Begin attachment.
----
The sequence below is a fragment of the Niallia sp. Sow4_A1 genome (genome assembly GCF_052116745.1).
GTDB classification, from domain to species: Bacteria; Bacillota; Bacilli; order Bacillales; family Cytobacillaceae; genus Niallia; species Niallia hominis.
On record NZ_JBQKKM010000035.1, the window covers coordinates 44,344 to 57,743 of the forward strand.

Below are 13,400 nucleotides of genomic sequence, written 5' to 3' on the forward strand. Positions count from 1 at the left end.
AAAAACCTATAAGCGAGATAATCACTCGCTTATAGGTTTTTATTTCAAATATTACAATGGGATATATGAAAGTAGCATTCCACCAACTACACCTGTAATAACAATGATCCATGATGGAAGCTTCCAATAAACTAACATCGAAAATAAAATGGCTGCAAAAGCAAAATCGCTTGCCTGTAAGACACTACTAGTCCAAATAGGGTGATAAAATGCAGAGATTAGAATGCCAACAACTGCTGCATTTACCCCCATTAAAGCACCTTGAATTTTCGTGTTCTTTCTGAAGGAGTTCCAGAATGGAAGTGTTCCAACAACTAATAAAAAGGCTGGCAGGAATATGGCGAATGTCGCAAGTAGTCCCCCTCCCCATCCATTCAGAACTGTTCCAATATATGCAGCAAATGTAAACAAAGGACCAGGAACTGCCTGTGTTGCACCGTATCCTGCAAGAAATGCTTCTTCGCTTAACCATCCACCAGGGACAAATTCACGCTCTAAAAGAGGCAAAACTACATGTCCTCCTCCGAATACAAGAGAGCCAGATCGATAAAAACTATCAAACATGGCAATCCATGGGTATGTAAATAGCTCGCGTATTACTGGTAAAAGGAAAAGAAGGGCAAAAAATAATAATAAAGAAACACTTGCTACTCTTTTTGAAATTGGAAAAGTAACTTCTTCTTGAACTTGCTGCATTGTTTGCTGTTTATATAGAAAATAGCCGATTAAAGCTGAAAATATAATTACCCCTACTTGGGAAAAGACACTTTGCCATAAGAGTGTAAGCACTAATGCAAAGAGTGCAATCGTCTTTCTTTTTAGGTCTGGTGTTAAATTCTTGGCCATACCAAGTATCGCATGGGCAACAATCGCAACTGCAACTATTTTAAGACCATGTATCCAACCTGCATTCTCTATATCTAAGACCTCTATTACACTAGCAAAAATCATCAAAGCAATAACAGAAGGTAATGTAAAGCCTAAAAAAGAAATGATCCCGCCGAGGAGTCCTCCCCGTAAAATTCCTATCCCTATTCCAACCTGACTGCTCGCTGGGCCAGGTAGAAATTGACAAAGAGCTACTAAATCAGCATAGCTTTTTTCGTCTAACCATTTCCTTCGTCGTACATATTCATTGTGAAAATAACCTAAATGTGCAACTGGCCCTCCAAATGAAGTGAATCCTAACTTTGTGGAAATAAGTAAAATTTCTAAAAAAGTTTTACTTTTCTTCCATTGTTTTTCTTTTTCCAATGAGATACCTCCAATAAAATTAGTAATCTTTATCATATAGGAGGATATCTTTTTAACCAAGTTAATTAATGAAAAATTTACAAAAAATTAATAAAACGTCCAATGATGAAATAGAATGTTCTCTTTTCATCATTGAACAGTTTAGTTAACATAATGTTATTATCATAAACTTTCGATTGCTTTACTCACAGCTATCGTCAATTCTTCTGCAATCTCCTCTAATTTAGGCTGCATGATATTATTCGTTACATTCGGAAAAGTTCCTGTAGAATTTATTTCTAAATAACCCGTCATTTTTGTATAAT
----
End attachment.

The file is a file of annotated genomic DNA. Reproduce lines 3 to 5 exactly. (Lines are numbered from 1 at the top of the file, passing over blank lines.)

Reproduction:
On record NZ_JBQKKM010000035.1, the window covers coordinates 44,344 to 57,743 of the forward strand.

Below are 13,400 nucleotides of genomic sequence, written 5' to 3' on the forward strand. Positions count from 1 at the left end.
AAAAACCTATAAGCGAGATAATCACTCGCTTATAGGTTTTTATTTCAAATATTACAATGGGATATATGAAAGTAGCATTCCACCAACTACACCTGTAATAACAATGATCCATGATGGAAGCTTCCAATAAACTAACATCGAAAATAAAATGGCTGCAAAAGCAAAATCGCTTGCCTGTAAGACACTACTAGTCCAAATAGGGTGATAAAATGCAGAGATTAGAATGCCAACAACTGCTGCATTTACCCCCATTAAAGCACCTTGAATTTTCGTGTTCTTTCTGAAGGAGTTCCAGAATGGAAGTGTTCCAACAACTAATAAAAAGGCTGGCAGGAATATGGCGAATGTCGCAAGTAGTCCCCCTCCCCATCCATTCAGAACTGTTCCAATATATGCAGCAAATGTAAACAAAGGACCAGGAACTGCCTGTGTTGCACCGTATCCTGCAAGAAATGCTTCTTCGCTTAACCATCCACCAGGGACAAATTCACGCTCTAAAAGAGGCAAAACTACATGTCCTCCTCCGAATACAAGAGAGCCAGATCGATAAAAACTATCAAACATGGCAATCCATGGGTATGTAAATAGCTCGCGTATTACTGGTAAAAGGAAAAGAAGGGCAAAAAATAATAATAAAGAAACACTTGCTACTCTTTTTGAAATTGGAAAAGTAACTTCTTCTTGAACTTGCTGCATTGTTTGCTGTTTATATAGAAAATAGCCGATTAAAGCTGAAAATATAATTACCCCTACTTGGGAAAAGACACTTTGCCATAAGAGTGTAAGCACTAATGCAAAGAGTGCAATCGTCTTTCTTTTTAGGTCTGGTGTTAAATTCTTGGCCATACCAAGTATCGCATGGGCAACAATCGCAACTGCAACTATTTTAAGACCATGTATCCAACCTGCATTCTCTATATCTAAGACCTCTATTACACTAGCAAAAATCATCAAAGCAATAACAGAAGGTAATGTAAAGCCTAAAAAAGAAATGATCCCGCCGAGGAGTCCTCCCCGTAAAATTCCTATCCCTATTCCAACCTGACTGCTCGCTGGGCCAGGTAGAAATTGACAAAGAGCTACTAAATCAGCATAGCTTTTTTCGTCTAACCATTTCCTTCGTCGTACATATTCATTGTGAAAATAACCTAAATGTGCAACTGGCCCTCCAAATGAAGTGAATCCTAACTTTGTGGAAATAAGTAAAATTTCTAAAAAAGTTTTACTTTTCTTCCATTGTTTTTCTTTTTCCAATGAGATACCTCCAATAAAATTAGTAATCTTTATCATATAGGAGGATATCTTTTTAACCAAGTTAATTAATGAAAAATTTACAAAAAATTAATAAAACGTCCAATGATGAAATAGAATGTTCTCTTTTCATCATTGAACAGTTTAGTTAACATAATGTTATTATCATAAACTTTCGATTGCTTTACTCACAGCTATCGTCAATTCTTCTGCAATCTCCTCTAATTTAGGCTGCATGATATTATTCGTTACATTCGGAAAAGTTCCTGTAGAATTTATTTCTAAATAACCCGTCATTTTTGTATAAT